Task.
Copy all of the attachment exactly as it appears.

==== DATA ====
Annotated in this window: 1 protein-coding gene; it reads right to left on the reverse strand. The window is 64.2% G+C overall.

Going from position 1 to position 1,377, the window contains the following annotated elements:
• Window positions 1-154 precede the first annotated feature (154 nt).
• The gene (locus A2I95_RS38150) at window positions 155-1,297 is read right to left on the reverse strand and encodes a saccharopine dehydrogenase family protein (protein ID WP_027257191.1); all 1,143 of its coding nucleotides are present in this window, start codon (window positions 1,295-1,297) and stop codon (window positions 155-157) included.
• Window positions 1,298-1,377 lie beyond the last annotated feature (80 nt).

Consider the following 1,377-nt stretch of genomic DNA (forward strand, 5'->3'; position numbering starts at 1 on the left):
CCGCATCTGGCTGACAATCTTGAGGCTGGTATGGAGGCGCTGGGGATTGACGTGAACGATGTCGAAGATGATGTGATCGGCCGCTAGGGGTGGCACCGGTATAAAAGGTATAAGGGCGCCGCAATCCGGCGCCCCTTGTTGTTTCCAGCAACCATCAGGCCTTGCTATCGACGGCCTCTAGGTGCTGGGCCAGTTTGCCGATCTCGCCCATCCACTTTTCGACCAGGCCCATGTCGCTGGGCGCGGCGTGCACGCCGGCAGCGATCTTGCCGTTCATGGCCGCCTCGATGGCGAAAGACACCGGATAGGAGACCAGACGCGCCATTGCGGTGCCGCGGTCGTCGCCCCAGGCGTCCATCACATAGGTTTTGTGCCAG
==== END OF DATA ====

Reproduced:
Annotated in this window: 1 protein-coding gene; it reads right to left on the reverse strand. The window is 64.2% G+C overall.

Going from position 1 to position 1,377, the window contains the following annotated elements:
• Window positions 1-154 precede the first annotated feature (154 nt).
• The gene (locus A2I95_RS38150) at window positions 155-1,297 is read right to left on the reverse strand and encodes a saccharopine dehydrogenase family protein (protein ID WP_027257191.1); all 1,143 of its coding nucleotides are present in this window, start codon (window positions 1,295-1,297) and stop codon (window positions 155-157) included.
• Window positions 1,298-1,377 lie beyond the last annotated feature (80 nt).

Consider the following 1,377-nt stretch of genomic DNA (forward strand, 5'->3'; position numbering starts at 1 on the left):
CCGCATCTGGCTGACAATCTTGAGGCTGGTATGGAGGCGCTGGGGATTGACGTGAACGATGTCGAAGATGATGTGATCGGCCGCTAGGGGTGGCACCGGTATAAAAGGTATAAGGGCGCCGCAATCCGGCGCCCCTTGTTGTTTCCAGCAACCATCAGGCCTTGCTATCGACGGCCTCTAGGTGCTGGGCCAGTTTGCCGATCTCGCCCATCCACTTTTCGACCAGGCCCATGTCGCTGGGCGCGGCGTGCACGCCGGCAGCGATCTTGCCGTTCATGGCCGCCTCGATGGCGAAAGACACCGGATAGGAGACCAGACGCGCCATTGCGGTGCCGCGGTCGTCGCCCCAGGCGTCCATCACATAGGTTTTGTGCCAG